Ultra-high-resolution images show matter screaming away from a truly gargantuan black hole
There are things in the universe that truly astound me. Additionally, there are times when we observe them and experience the same emotions.
One of these is OJ 287. It’s a special kind of galaxy called a blazar, in which the galaxy’s core is irradiating enormous amounts of light from across the electromagnetic spectrum, including super-high-energy gamma rays. It shines brighter than the entire galaxy united just in that little center area, which emits the equivalent of a trillion Suns. It’s 3.5 billion light years distant, which is good news. It’s preferable to keep something like this and a sizable portion of the Universe apart.
A black hole that will crush your head is the source of this energy that will vaporize your soul: It is one of the most gigantic known objects and may perhaps be the most massive object that is physically feasible with a mass exceeding 18 billion times that of the Sun. It is surrounded by a huge disk of material known as an accretion disk, in which gas and dust are burned to incredible temperatures, which in turn provide the energy we observe from the galaxy.
And there’s more, unbelievable: A second supermassive black hole, 150 million solar masses in size, is in close orbit around the primary monster. Despite the fact that its elliptical course takes it 500 billion kilometers (nearly 100 times the distance from the Sun to Neptune) from the larger black hole, the disk of material is so vast that it extends far beyond. The second black hole thus directly pierces this disk twice per orbit like a rocket piercing a cloud. And when it does, a powerful extra burst of radiation is produced by some as-yet-unknown process.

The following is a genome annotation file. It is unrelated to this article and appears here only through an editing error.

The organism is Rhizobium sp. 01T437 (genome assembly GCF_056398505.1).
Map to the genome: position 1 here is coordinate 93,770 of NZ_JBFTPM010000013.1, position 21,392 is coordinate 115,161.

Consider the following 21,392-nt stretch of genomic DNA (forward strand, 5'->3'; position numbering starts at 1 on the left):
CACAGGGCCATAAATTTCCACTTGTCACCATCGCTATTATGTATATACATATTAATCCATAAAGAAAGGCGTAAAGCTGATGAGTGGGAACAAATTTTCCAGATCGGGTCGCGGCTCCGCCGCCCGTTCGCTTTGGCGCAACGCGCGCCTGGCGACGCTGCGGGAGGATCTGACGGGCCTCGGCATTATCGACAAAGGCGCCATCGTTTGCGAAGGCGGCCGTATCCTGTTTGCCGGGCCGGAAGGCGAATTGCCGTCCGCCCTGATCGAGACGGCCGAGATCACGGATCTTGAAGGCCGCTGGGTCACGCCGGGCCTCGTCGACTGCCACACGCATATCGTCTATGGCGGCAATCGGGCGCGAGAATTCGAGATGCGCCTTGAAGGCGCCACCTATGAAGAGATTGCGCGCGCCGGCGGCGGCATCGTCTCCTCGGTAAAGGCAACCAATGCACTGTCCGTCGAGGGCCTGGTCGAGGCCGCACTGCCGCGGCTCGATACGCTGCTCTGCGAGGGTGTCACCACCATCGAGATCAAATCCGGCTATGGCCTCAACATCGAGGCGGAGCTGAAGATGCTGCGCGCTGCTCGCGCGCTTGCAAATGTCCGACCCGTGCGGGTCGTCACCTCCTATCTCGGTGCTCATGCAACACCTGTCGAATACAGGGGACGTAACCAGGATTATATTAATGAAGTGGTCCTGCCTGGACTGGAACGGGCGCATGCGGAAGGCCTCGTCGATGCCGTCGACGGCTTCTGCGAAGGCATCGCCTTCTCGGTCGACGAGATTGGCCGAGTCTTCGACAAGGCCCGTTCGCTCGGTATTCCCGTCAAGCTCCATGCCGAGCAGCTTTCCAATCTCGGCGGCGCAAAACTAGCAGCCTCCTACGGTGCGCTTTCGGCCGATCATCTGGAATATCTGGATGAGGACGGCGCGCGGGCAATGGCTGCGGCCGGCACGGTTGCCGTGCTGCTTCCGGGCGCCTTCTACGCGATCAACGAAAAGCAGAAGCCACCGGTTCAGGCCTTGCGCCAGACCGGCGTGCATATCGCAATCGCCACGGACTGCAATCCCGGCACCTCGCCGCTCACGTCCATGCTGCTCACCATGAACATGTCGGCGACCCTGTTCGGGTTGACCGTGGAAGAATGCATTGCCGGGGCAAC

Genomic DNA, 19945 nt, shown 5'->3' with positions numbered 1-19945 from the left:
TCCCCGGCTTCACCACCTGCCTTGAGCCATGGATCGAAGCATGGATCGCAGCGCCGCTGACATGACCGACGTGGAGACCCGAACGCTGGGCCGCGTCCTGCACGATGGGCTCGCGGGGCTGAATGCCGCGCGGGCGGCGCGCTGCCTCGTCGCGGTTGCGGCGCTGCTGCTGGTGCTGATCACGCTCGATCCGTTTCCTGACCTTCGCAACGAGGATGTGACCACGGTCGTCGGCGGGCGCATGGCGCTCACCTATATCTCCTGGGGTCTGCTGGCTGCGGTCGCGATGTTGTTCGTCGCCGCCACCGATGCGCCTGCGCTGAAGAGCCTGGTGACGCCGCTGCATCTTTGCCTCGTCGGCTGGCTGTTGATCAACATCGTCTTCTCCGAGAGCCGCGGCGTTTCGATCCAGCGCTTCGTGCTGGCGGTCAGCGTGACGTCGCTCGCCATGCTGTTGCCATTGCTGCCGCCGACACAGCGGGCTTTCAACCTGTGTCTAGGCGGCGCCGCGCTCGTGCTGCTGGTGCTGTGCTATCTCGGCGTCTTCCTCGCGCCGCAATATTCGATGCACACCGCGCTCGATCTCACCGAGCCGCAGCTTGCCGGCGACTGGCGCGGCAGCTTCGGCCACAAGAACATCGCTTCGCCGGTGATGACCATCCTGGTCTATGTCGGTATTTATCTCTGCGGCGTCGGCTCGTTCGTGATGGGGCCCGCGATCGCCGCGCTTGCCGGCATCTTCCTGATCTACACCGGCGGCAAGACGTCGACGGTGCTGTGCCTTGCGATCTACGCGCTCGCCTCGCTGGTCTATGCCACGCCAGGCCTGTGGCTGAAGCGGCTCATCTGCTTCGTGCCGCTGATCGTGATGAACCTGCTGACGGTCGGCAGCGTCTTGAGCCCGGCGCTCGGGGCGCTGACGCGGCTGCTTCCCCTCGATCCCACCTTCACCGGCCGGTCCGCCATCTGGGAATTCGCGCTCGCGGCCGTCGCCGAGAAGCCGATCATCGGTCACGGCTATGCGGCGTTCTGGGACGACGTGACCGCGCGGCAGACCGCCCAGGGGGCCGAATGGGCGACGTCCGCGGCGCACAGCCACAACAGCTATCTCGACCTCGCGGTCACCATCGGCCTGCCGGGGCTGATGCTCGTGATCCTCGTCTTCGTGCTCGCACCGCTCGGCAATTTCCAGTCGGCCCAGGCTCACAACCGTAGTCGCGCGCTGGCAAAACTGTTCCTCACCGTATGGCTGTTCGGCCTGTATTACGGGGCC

Who among us with any imagination would not be awestruck by such powers?
Since its discovery more over a century ago, OJ287 has been the subject of intensive research. But as fascinating as the science is, fresh observations taken by a team of astronomers have revealed more information about the galaxy’s interior than ever before, and the images themselves are remarkable.(link to paper).
The curved jet of the black hole in the galaxy OJ 287 may be seen with incredible clarity because to interferometer measurements. The best resolution of the blazar yet observed may be seen in the bottom image, which was created using a group of Earth-based radio telescopes. The middle image was created using additional telescopes, while the top image was created using an orbiting radio telescope. Picture from The Astrophysical Journal, 2022, by Gómez et al. and Eduardo Ros/MPIfR (Collage) (Bilder)
Interferometry, a method, was used to make the measurements at radio frequencies. In order to simultaneously combine the capabilities of radio telescopes around the world, a complicated process is used. The result is essentially the creation of a single linked telescope with the same resolution—the capacity to distinguish particulars in an object—as one the size of the distance between them. I’ve written about this a lot, including the first-ever images of a black hole’s “shadow,” the surface of a red giant star, and exoplanets orbiting other stars.
Using this method, an Earth-sized telescope may be created by connecting radio telescopes all around the planet. However, the most recent OJ287 findings go one step further: They also included the 10-meter Spektr-R radio telescope that is orbiting the Earth. Because of its eccentric orbit, it passes by our planet and is almost as far away as the Moon. The baseline between telescopes went from being the size of the Earth to one that is 15 times larger thanks to the observations of OJ287. The resolution of some of the astronomers’ observations is 12 microarcseconds, which is so minute it is difficult to comprehend. Comparable to being able to view a US quarter from half way around the moon
The resolution of Hubble is very nearly 0.05 arcseconds. These observations have a 40,000-fold increase in sharpness. Yegads. The resolution of even their lesser quality photos is 50 microarcseconds. Amazing.